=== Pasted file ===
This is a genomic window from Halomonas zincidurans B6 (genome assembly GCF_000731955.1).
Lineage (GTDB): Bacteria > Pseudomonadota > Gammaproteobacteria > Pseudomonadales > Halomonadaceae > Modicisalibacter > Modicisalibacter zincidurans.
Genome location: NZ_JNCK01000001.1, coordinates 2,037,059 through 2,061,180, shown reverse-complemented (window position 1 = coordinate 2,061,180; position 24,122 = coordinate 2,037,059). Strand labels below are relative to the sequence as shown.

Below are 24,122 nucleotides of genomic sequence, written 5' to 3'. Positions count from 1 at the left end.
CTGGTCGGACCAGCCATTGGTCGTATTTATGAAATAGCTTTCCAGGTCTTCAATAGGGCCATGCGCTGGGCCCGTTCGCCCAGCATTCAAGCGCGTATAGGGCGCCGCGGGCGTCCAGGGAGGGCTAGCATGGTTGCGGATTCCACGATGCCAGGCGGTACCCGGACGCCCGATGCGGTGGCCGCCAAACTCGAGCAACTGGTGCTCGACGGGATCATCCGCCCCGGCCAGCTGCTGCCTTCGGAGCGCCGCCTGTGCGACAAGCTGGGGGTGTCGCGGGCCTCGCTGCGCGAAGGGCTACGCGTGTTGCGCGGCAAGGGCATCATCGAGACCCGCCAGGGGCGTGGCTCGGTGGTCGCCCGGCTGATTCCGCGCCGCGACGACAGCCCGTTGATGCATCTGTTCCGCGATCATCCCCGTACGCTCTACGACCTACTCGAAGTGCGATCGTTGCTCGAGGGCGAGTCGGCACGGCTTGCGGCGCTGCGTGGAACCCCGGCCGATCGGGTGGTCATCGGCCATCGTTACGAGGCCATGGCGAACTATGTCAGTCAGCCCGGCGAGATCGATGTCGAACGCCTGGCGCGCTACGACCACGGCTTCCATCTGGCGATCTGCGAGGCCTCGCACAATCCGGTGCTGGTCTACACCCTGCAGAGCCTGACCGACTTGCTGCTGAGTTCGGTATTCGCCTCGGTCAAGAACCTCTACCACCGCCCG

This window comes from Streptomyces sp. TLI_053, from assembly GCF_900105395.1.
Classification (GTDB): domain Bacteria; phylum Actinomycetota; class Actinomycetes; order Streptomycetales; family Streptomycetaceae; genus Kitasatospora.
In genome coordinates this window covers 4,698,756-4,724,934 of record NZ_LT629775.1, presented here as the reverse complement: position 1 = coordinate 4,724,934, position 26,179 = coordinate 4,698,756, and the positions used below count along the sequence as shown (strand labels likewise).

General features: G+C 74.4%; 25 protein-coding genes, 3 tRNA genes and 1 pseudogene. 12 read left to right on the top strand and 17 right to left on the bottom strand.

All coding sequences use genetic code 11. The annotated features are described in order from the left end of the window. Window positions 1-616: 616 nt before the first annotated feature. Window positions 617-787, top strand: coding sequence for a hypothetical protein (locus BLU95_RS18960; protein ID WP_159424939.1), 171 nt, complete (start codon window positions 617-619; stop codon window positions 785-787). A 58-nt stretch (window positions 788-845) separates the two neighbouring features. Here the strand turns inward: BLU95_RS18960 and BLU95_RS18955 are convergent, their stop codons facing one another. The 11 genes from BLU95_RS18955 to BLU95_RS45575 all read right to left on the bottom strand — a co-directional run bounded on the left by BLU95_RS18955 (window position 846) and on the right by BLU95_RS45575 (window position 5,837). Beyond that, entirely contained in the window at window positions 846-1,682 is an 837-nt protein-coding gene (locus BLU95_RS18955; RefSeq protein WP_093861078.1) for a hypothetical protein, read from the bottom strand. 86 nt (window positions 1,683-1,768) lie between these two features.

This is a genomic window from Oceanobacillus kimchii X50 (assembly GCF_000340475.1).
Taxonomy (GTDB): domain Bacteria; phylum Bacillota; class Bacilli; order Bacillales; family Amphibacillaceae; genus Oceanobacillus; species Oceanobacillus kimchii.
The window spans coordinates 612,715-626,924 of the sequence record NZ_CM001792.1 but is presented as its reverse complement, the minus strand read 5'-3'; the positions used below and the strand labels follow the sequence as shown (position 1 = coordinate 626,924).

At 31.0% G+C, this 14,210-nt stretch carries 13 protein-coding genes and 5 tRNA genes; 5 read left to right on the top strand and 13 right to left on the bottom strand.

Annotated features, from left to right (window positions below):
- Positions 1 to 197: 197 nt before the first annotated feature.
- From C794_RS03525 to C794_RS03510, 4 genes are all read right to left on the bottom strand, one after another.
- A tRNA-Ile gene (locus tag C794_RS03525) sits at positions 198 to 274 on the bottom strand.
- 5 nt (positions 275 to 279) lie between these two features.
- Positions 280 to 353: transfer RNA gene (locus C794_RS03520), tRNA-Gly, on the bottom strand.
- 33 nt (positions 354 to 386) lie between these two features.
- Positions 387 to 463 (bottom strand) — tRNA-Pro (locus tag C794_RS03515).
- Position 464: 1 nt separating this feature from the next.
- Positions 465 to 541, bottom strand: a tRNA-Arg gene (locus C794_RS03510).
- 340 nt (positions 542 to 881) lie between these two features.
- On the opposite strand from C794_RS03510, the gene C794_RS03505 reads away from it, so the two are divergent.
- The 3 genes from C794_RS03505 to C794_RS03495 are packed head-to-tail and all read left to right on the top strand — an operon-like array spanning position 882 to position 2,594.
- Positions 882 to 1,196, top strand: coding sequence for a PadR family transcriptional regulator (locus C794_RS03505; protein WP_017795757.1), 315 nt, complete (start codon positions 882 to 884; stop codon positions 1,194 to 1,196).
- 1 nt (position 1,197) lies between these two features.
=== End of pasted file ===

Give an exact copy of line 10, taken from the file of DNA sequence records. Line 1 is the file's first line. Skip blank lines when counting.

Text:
All coding sequences use genetic code 11. The annotated features are described in order from the left end of the window. Window positions 1-616: 616 nt before the first annotated feature. Window positions 617-787, top strand: coding sequence for a hypothetical protein (locus BLU95_RS18960; protein ID WP_159424939.1), 171 nt, complete (start codon window positions 617-619; stop codon window positions 785-787). A 58-nt stretch (window positions 788-845) separates the two neighbouring features. Here the strand turns inward: BLU95_RS18960 and BLU95_RS18955 are convergent, their stop codons facing one another. The 11 genes from BLU95_RS18955 to BLU95_RS45575 all read right to left on the bottom strand — a co-directional run bounded on the left by BLU95_RS18955 (window position 846) and on the right by BLU95_RS45575 (window position 5,837). Beyond that, entirely contained in the window at window positions 846-1,682 is an 837-nt protein-coding gene (locus BLU95_RS18955; RefSeq protein WP_093861078.1) for a hypothetical protein, read from the bottom strand. 86 nt (window positions 1,683-1,768) lie between these two features.